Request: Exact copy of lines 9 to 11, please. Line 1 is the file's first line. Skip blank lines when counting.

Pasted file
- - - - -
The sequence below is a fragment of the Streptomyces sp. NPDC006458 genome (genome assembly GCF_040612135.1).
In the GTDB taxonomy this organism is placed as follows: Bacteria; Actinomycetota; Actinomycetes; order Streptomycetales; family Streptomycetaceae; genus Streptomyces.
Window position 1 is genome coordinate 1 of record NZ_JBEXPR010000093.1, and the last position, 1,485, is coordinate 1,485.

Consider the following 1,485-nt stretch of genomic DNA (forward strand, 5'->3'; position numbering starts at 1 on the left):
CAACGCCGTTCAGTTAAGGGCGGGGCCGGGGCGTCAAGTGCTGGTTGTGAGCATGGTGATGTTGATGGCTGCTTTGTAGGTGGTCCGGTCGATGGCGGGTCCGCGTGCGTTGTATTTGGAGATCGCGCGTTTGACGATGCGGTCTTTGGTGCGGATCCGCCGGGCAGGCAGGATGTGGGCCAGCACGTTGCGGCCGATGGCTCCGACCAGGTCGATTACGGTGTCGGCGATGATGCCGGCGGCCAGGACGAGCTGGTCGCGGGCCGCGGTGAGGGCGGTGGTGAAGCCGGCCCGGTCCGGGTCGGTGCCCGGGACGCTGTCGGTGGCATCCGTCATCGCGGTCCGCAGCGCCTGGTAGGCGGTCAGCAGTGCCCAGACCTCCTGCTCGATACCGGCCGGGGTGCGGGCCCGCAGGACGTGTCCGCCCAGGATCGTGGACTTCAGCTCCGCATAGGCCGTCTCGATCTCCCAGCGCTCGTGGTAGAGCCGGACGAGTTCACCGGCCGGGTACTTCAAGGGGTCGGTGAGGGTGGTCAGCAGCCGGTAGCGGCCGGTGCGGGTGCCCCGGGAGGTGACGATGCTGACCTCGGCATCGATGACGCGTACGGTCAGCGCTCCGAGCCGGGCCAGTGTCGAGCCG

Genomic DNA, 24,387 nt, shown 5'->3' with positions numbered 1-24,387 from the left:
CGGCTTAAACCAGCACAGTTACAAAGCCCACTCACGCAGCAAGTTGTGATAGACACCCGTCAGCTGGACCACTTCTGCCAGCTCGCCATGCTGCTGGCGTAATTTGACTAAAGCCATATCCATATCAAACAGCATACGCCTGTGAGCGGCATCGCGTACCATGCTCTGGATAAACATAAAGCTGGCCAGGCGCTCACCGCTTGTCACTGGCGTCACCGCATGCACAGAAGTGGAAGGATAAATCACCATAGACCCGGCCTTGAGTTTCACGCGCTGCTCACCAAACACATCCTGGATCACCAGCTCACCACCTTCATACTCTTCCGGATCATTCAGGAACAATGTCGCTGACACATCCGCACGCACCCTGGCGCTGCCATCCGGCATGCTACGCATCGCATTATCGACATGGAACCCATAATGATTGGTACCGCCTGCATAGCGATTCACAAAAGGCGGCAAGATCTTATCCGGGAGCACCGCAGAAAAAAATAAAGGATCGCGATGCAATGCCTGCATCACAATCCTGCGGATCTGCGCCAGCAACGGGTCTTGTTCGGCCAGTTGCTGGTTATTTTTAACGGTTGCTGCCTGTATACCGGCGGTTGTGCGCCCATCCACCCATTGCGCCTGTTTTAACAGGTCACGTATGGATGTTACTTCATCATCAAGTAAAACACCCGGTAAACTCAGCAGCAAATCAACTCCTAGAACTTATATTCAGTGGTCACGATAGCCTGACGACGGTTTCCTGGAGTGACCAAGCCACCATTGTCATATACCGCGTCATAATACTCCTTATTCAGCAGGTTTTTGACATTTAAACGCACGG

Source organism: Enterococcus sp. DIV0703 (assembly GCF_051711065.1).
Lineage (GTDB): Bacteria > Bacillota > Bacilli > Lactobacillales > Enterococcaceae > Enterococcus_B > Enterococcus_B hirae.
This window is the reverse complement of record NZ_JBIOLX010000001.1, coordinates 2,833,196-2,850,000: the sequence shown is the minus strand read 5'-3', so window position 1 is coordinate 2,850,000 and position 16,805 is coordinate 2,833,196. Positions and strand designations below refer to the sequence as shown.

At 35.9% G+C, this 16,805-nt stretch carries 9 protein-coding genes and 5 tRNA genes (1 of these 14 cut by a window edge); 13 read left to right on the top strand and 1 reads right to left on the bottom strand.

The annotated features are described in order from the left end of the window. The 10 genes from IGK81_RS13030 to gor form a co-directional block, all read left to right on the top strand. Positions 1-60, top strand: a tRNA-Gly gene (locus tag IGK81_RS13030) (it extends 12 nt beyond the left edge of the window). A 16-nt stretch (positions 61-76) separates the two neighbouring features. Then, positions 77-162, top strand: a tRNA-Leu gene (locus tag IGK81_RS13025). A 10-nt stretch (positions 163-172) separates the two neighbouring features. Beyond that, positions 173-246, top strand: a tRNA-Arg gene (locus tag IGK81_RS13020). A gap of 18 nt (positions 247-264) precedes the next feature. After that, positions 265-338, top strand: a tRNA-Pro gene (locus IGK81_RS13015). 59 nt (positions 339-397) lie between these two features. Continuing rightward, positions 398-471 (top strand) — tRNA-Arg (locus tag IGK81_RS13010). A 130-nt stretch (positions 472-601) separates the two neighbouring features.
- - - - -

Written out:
Lineage (GTDB): Bacteria > Bacillota > Bacilli > Lactobacillales > Enterococcaceae > Enterococcus_B > Enterococcus_B hirae.
This window is the reverse complement of record NZ_JBIOLX010000001.1, coordinates 2,833,196-2,850,000: the sequence shown is the minus strand read 5'-3', so window position 1 is coordinate 2,850,000 and position 16,805 is coordinate 2,833,196. Positions and strand designations below refer to the sequence as shown.

At 35.9% G+C, this 16,805-nt stretch carries 9 protein-coding genes and 5 tRNA genes (1 of these 14 cut by a window edge); 13 read left to right on the top strand and 1 reads right to left on the bottom strand.